There’s a lot of pessimism surrounding 2013 as the fiscal cliff remains unsettled. But what about the upside risks? The Washington Post listed three big ones that could cause the economy to surprise on the upside in 2013:
Housing. The biggest cramp the economy these last few years has been the housing sector, with sales near historic lows for half a decade. At first, this was a necessary adjustment, as the overbuilding of homes during the 2000-2006 boom was worked off. But we’re far beyond that point now, with, if anything, significant under-building of homes in recent years relative to demographic trends. That’s true even when one adjusts for the lower-than-normal “household formation” during the recession and its aftermath (think young college graduates living in their parents’ basement instead of getting an apartment).
Household debt. American consumers, we have often heard, have been weighed down the debts they incurred during the boom years — credit card bills, student loans and, especially, burdensome home mortgages. A widespread theory is that consumer spending will never really rebound until Americans have dug themselves out from under those debts.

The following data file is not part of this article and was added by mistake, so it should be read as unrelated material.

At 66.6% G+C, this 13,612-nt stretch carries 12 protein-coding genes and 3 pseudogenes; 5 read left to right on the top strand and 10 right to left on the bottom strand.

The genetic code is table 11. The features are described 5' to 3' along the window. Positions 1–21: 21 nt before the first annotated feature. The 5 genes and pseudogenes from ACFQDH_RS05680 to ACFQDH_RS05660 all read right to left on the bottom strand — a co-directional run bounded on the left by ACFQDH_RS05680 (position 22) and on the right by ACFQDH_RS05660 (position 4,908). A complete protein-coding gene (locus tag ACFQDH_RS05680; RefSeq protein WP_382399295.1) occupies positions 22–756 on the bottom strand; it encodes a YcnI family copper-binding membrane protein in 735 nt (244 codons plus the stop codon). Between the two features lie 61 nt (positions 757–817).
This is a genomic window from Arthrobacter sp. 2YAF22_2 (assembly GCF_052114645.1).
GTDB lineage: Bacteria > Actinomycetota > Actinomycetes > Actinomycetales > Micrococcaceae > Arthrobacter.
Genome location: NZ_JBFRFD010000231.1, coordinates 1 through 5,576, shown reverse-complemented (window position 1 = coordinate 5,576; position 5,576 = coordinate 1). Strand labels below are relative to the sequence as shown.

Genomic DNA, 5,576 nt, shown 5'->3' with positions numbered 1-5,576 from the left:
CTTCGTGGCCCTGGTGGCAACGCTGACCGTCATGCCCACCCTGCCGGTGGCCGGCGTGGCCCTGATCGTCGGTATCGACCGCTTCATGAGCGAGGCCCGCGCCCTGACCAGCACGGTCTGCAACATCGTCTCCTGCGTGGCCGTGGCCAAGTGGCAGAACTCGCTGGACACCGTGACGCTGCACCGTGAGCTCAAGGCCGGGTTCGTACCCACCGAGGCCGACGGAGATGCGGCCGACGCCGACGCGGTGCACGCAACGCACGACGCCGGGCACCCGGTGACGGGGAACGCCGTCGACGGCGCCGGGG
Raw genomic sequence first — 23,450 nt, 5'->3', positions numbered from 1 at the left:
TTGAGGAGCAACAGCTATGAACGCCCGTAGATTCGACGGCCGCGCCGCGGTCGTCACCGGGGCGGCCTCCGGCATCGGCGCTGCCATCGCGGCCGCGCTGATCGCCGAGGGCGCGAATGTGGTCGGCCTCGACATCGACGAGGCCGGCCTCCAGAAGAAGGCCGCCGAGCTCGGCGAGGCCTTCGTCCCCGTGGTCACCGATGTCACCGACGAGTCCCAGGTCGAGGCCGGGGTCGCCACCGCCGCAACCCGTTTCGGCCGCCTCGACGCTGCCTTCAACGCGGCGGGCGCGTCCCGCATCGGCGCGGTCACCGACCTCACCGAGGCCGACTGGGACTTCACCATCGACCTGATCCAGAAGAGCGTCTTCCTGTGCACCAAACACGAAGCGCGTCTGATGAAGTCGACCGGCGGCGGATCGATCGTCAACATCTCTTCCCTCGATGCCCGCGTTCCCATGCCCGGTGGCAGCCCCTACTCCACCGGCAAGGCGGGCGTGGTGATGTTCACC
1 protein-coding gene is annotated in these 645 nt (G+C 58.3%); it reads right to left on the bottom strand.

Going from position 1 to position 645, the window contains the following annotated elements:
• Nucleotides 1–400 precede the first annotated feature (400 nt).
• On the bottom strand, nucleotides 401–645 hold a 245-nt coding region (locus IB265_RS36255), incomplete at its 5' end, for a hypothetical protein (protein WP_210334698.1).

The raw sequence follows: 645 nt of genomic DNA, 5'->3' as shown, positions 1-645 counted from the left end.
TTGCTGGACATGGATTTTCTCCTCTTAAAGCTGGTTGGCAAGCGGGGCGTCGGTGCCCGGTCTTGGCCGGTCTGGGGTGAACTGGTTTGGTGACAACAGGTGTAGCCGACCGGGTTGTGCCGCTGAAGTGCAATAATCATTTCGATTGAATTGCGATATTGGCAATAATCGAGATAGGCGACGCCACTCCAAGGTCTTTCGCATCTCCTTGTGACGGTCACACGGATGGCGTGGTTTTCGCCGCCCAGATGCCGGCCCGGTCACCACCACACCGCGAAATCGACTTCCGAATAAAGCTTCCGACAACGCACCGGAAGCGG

State and local governments. Among the persistent drags on the economy through this weak recovery have been state and municipality budget woes. State and local governments have slashed spending and jobs, essentially counteracting federal stimulus efforts with fiscal anti-stimulus measures of their own.
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Mr. Roche is the Founder and Chief Investment Officer of Discipline Funds.Discipline Funds is a low fee financial advisory firm with a focus on helping people be more disciplined with their finances.
He is also the author of Pragmatic Capitalism: What Every Investor Needs to Understand About Money and Finance, Understanding the Modern Monetary System and Understanding Modern Portfolio Construction.